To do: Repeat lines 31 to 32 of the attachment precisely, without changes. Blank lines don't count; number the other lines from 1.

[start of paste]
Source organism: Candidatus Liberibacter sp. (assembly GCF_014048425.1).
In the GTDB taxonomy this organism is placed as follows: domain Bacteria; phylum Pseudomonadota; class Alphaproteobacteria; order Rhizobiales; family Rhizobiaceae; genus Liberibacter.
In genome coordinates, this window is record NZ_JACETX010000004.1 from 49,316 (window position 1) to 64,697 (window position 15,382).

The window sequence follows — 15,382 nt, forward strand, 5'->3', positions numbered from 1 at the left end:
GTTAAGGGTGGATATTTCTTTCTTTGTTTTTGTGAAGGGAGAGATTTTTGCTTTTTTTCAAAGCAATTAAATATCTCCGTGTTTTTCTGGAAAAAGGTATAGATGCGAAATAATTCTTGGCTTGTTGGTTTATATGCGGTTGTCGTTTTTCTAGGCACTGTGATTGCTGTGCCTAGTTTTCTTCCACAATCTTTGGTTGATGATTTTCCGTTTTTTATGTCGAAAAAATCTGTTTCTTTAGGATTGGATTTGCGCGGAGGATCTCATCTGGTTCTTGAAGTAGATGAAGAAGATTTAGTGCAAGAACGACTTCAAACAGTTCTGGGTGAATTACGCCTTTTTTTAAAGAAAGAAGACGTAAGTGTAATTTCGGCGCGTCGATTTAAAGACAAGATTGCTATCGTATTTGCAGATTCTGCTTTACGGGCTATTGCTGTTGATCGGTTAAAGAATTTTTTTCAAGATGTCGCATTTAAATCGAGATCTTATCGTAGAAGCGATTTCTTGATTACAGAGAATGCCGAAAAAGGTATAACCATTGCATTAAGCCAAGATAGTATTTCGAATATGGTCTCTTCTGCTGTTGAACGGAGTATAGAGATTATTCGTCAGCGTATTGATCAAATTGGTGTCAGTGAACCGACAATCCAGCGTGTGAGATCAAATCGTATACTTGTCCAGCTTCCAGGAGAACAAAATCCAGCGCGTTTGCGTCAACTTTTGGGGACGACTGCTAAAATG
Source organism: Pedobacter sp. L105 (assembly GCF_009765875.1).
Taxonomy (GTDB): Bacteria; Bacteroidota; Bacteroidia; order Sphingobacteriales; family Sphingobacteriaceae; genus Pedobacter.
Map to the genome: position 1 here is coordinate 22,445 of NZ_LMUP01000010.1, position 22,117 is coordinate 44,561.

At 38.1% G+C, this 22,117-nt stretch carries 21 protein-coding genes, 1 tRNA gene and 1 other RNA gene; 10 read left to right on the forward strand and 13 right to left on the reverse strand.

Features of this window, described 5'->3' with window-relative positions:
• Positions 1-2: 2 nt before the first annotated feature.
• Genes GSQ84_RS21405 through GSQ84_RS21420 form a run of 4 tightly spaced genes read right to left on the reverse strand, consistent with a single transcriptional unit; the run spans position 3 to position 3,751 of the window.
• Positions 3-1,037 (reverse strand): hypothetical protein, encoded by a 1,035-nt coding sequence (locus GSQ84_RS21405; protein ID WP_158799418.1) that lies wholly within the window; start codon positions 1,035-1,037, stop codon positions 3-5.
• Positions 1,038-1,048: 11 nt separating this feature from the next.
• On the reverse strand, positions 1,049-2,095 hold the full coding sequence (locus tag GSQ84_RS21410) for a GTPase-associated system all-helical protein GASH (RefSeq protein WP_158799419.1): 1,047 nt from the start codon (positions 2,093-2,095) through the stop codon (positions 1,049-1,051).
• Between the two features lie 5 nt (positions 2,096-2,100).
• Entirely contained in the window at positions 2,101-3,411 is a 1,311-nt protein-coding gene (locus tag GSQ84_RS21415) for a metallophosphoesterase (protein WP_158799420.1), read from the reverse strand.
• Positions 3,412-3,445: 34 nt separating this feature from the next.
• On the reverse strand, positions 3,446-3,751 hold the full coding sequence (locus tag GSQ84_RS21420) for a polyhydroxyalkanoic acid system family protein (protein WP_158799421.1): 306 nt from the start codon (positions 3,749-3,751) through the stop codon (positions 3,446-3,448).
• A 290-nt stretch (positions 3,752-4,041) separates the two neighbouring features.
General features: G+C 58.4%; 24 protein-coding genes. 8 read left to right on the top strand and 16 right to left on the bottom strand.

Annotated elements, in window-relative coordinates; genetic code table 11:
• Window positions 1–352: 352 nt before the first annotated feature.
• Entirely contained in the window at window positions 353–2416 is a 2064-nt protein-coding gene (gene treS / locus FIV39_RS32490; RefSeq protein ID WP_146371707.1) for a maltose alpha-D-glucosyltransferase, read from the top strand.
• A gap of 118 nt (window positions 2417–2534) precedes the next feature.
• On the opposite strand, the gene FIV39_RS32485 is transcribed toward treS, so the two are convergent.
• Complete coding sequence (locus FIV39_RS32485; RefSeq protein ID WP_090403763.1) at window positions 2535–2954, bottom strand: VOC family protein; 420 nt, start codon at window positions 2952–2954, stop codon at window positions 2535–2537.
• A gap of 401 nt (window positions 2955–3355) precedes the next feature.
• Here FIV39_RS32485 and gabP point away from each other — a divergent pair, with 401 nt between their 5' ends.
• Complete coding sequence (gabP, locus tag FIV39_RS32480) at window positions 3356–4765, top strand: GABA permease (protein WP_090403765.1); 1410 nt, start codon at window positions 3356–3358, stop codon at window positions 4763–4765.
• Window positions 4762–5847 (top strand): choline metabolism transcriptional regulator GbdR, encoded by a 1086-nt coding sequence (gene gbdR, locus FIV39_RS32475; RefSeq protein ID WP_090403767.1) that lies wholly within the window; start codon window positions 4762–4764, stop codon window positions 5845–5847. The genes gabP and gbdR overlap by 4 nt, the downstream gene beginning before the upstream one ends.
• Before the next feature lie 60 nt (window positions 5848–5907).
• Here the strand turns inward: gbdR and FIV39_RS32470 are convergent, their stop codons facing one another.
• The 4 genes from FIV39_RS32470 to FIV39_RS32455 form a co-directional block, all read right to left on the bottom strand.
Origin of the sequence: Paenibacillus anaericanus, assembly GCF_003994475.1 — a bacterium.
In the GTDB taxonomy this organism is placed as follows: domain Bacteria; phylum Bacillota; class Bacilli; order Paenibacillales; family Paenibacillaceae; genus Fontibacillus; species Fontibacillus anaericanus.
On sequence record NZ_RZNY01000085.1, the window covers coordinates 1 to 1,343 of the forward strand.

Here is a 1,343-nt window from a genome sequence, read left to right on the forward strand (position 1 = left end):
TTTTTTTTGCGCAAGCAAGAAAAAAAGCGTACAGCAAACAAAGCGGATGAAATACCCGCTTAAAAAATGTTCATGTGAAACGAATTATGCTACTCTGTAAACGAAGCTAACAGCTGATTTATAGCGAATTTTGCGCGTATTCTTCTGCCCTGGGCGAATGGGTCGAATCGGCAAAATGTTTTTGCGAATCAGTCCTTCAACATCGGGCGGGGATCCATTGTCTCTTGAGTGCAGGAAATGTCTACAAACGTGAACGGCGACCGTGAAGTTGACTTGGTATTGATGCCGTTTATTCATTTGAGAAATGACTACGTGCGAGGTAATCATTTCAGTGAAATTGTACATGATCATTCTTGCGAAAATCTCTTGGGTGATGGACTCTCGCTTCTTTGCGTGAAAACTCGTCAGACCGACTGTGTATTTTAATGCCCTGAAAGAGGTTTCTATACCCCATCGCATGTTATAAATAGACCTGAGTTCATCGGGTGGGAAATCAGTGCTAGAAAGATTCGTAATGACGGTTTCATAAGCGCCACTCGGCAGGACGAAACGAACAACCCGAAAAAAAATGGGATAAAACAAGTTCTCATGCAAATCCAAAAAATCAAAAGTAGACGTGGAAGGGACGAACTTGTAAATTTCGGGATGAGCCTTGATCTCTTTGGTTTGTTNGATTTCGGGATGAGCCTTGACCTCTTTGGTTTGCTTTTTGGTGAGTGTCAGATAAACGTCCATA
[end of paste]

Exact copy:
• Window positions 4762–5847 (top strand): choline metabolism transcriptional regulator GbdR, encoded by a 1086-nt coding sequence (gene gbdR, locus FIV39_RS32475; RefSeq protein ID WP_090403767.1) that lies wholly within the window; start codon window positions 4762–4764, stop codon window positions 5845–5847. The genes gabP and gbdR overlap by 4 nt, the downstream gene beginning before the upstream one ends.
• Before the next feature lie 60 nt (window positions 5848–5907).